how-far-apart-to-plant-peppers

How Far Apart To Plant Peppers

There are several different approaches and techniques to spacing peppers. Space them wide to encourage large plants and maximum production. Or, plant them closer and allow them to support each other eliminating the need for cages. Some companion plants can act as living mulches and grow right up around the base of peppers. It all depends on your own preference.

Traditional Production Plant Spacing

Commercially, pepper plants are spaced 12-18 inches apart. This allows for minimum competition, plenty of airflow, and easy access for weeding and harvesting. If planting in rows, space the rows 24-36 inches apart. Row planting makes tasks like weeding and mulching easy particularly when growing for market.

Many pepper plants spaced this far apart will require a support cage or trellis. It planted closer together they can support each other without reducing production too much. When wanting a fuller look with ornamental peppers like firecrackers, for instance, space them closer together. For ornamental and landscaping, plant 7-14 inches apart.

Container and Hydroponic Gardening

When growing peppers in containers they can be slightly closer together. 12-inch plant spacing is suitable. Plants do best when at least 6-inches from the container rim.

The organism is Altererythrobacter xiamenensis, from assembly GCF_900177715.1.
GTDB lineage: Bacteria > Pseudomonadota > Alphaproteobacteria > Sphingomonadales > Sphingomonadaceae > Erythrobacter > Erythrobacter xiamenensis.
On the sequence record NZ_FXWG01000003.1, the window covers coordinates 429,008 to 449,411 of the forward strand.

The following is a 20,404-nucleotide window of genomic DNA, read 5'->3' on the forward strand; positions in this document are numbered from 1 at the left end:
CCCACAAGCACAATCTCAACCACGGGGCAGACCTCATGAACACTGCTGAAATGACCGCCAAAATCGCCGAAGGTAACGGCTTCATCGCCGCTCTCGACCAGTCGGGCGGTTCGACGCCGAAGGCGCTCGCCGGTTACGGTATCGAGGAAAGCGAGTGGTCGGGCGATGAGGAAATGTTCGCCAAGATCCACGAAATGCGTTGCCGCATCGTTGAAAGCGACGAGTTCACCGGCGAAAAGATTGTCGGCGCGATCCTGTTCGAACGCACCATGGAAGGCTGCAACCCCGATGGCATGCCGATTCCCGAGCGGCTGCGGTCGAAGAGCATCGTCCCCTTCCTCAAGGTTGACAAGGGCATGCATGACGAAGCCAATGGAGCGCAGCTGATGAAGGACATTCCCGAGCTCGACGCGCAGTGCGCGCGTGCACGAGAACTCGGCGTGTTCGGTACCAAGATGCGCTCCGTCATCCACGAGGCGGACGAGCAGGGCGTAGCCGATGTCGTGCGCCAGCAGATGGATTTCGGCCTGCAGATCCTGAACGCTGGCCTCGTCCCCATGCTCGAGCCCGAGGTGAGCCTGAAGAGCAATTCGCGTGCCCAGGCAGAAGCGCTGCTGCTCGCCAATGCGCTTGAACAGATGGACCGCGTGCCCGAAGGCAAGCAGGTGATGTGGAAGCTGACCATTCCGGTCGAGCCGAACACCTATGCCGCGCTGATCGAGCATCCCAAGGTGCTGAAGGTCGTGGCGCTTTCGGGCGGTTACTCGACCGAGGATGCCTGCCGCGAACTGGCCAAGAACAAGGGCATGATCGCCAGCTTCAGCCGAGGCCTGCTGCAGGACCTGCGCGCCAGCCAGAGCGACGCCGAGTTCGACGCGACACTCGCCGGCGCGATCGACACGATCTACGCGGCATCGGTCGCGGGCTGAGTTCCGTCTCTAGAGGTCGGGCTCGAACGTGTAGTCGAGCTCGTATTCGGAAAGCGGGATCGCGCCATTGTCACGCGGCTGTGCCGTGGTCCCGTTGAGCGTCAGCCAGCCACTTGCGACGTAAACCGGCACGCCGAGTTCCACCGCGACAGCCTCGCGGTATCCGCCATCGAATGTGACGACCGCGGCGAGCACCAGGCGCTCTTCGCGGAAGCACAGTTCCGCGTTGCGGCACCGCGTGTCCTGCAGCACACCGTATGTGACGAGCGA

Hydroponic systems allow plants to grow tightly packed together. All the nutrients are delivered through the water provided, so no plant is competing with any other. Peppers grown in hydroponic systems are spaced as close as 6-8 inches. Each plant has an individual growing compartment.

Companion Planting

Companion planting saves space and encourages healthy diversity. One aspect of good companion planting is integrating plants that will not compete for soil space or nutrients. For this reason, they can be planted between peppers spaced 18 inches apart.

Herbs and flowers are the best pepper companions because they not only ward off insects and disease, but many of them have growth habits that do not compete with peppers. Here are a few of the best:

  • Basil
  • Dill
  • Coriander
  • Marjoram
  • Parsley
  • Thyme
  • Marigold

Ground cover plants, roots vegetables, and low bushy flowers will not block sunlight from reaching pepper plants. Short season crops can be grown successionally between pepper plantings. Things like onions, leaf lettuce, radishes, and bush beans.

Separate Varieties

There are so many types of pepper out there it’s likely you are growing more than one variety. In order to save the seeds from your homegrown pepper plants, they can’t cross-pollinate between varieties. For this reason, each variety of pepper should be isolated.

Plants them in separate beds with rows of other vegetables, herbs, or flowers between them. This will discourage bees from transferring pollen from one variety to another creating a genetic combination that will not be true-to-type the following season.

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